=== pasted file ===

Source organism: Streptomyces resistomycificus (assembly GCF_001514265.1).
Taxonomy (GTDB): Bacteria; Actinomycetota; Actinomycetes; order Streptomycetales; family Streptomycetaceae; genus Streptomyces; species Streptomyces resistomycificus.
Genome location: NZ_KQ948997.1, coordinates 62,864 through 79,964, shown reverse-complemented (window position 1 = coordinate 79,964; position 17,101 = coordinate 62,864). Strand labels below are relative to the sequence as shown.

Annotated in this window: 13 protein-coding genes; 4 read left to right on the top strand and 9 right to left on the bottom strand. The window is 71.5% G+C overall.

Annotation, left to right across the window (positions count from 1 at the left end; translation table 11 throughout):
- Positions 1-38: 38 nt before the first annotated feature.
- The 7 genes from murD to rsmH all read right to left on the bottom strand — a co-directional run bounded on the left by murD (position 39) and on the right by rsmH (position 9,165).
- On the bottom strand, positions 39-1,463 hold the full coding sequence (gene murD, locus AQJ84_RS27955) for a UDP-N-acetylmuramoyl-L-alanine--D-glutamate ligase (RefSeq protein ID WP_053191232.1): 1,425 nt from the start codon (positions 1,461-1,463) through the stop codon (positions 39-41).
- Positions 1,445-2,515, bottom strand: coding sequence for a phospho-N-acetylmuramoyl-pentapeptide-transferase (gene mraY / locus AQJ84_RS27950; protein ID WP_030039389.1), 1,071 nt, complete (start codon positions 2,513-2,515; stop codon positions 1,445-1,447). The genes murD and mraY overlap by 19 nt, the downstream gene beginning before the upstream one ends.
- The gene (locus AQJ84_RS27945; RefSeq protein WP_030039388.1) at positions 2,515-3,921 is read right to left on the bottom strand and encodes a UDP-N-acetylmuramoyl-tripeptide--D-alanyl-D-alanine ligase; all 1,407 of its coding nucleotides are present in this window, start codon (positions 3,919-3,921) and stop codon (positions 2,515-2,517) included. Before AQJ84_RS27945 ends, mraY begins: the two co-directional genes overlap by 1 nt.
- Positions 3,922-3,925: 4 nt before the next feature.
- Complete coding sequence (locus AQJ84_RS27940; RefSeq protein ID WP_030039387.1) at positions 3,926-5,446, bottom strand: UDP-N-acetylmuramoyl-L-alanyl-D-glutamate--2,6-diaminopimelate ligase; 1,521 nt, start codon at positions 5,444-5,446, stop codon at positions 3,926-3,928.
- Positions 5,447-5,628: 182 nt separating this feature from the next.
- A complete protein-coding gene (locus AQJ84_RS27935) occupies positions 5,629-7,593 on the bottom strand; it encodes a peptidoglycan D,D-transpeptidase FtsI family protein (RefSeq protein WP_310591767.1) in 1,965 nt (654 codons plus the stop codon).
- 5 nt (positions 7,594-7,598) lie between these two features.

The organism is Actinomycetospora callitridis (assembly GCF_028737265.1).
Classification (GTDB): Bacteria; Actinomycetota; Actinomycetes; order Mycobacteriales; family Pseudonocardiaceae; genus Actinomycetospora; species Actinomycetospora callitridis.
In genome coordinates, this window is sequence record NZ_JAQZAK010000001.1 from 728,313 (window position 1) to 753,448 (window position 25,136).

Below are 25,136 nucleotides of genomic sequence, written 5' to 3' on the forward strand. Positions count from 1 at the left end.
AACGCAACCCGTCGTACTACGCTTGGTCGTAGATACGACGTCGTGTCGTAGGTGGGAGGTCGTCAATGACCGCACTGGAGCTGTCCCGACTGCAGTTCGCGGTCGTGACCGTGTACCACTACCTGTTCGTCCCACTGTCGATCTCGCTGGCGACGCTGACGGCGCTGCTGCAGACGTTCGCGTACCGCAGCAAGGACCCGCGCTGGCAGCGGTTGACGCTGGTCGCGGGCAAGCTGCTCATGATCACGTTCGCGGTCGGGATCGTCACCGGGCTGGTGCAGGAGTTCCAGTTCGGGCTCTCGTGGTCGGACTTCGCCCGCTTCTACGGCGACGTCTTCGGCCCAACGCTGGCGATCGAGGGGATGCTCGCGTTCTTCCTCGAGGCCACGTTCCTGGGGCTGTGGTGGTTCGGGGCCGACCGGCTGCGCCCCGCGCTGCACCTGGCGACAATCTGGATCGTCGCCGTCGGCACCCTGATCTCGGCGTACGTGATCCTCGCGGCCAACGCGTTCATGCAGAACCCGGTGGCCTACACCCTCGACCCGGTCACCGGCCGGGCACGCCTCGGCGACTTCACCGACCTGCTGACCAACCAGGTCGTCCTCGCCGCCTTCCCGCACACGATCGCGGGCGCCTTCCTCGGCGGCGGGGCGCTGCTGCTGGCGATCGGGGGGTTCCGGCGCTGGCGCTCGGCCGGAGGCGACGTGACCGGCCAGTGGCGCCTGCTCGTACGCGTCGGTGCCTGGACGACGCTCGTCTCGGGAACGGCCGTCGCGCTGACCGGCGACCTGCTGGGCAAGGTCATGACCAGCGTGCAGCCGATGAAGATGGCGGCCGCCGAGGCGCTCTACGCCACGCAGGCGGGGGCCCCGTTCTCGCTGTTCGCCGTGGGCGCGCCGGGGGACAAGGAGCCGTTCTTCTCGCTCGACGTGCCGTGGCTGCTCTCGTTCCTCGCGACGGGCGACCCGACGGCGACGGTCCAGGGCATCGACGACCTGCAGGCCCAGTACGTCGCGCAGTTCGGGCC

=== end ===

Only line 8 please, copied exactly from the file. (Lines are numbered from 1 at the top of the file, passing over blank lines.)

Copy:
- On the bottom strand, positions 39-1,463 hold the full coding sequence (gene murD, locus AQJ84_RS27955) for a UDP-N-acetylmuramoyl-L-alanine--D-glutamate ligase (RefSeq protein ID WP_053191232.1): 1,425 nt from the start codon (positions 1,461-1,463) through the stop codon (positions 39-41).